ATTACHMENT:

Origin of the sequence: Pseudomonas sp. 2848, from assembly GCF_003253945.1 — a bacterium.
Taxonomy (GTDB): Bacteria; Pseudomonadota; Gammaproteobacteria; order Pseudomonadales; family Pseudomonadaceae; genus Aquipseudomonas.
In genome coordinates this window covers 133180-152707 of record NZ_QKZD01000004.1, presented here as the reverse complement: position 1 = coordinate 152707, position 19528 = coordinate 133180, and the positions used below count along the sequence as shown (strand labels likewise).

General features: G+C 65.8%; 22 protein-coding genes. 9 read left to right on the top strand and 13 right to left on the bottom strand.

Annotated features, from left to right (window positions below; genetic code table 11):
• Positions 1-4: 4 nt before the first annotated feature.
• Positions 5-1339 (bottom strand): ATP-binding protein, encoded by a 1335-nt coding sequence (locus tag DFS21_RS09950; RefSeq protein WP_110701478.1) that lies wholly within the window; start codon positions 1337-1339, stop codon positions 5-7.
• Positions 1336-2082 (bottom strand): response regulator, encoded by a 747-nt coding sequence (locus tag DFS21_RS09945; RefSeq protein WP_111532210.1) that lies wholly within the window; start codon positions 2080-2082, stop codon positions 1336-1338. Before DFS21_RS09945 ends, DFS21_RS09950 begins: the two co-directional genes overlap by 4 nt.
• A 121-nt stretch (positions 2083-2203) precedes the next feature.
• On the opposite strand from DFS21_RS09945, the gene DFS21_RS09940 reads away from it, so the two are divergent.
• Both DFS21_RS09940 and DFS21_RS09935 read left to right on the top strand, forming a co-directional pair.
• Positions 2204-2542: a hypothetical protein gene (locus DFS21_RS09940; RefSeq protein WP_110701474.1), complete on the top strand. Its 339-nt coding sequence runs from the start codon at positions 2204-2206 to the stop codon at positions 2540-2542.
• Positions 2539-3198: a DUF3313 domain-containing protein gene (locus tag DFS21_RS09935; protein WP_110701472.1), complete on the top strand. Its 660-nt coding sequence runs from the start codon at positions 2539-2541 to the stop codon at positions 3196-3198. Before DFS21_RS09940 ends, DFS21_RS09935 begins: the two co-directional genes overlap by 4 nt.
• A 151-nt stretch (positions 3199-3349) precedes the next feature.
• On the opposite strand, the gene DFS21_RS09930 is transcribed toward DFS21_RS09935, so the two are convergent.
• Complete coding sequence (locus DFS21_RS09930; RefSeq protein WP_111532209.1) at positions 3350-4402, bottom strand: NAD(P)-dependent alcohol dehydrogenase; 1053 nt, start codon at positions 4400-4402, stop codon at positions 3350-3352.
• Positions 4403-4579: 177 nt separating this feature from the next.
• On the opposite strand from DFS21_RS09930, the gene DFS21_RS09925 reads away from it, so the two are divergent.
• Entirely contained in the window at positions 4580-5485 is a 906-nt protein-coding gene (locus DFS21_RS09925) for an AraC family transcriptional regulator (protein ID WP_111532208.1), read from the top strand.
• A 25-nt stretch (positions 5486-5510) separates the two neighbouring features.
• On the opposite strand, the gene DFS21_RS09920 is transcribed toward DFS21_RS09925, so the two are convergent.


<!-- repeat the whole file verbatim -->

Origin of the sequence: Pseudomonas sp. 2848, from assembly GCF_003253945.1 — a bacterium.
Taxonomy (GTDB): Bacteria; Pseudomonadota; Gammaproteobacteria; order Pseudomonadales; family Pseudomonadaceae; genus Aquipseudomonas.
In genome coordinates this window covers 133180-152707 of record NZ_QKZD01000004.1, presented here as the reverse complement: position 1 = coordinate 152707, position 19528 = coordinate 133180, and the positions used below count along the sequence as shown (strand labels likewise).

General features: G+C 65.8%; 22 protein-coding genes. 9 read left to right on the top strand and 13 right to left on the bottom strand.

Annotated features, from left to right (window positions below; genetic code table 11):
• Positions 1-4: 4 nt before the first annotated feature.
• Positions 5-1339 (bottom strand): ATP-binding protein, encoded by a 1335-nt coding sequence (locus tag DFS21_RS09950; RefSeq protein WP_110701478.1) that lies wholly within the window; start codon positions 1337-1339, stop codon positions 5-7.
• Positions 1336-2082 (bottom strand): response regulator, encoded by a 747-nt coding sequence (locus tag DFS21_RS09945; RefSeq protein WP_111532210.1) that lies wholly within the window; start codon positions 2080-2082, stop codon positions 1336-1338. Before DFS21_RS09945 ends, DFS21_RS09950 begins: the two co-directional genes overlap by 4 nt.
• A 121-nt stretch (positions 2083-2203) precedes the next feature.
• On the opposite strand from DFS21_RS09945, the gene DFS21_RS09940 reads away from it, so the two are divergent.
• Both DFS21_RS09940 and DFS21_RS09935 read left to right on the top strand, forming a co-directional pair.
• Positions 2204-2542: a hypothetical protein gene (locus DFS21_RS09940; RefSeq protein WP_110701474.1), complete on the top strand. Its 339-nt coding sequence runs from the start codon at positions 2204-2206 to the stop codon at positions 2540-2542.
• Positions 2539-3198: a DUF3313 domain-containing protein gene (locus tag DFS21_RS09935; protein WP_110701472.1), complete on the top strand. Its 660-nt coding sequence runs from the start codon at positions 2539-2541 to the stop codon at positions 3196-3198. Before DFS21_RS09940 ends, DFS21_RS09935 begins: the two co-directional genes overlap by 4 nt.
• A 151-nt stretch (positions 3199-3349) precedes the next feature.
• On the opposite strand, the gene DFS21_RS09930 is transcribed toward DFS21_RS09935, so the two are convergent.
• Complete coding sequence (locus DFS21_RS09930; RefSeq protein WP_111532209.1) at positions 3350-4402, bottom strand: NAD(P)-dependent alcohol dehydrogenase; 1053 nt, start codon at positions 4400-4402, stop codon at positions 3350-3352.
• Positions 4403-4579: 177 nt separating this feature from the next.
• On the opposite strand from DFS21_RS09930, the gene DFS21_RS09925 reads away from it, so the two are divergent.
• Entirely contained in the window at positions 4580-5485 is a 906-nt protein-coding gene (locus DFS21_RS09925) for an AraC family transcriptional regulator (protein ID WP_111532208.1), read from the top strand.
• A 25-nt stretch (positions 5486-5510) separates the two neighbouring features.
• On the opposite strand, the gene DFS21_RS09920 is transcribed toward DFS21_RS09925, so the two are convergent.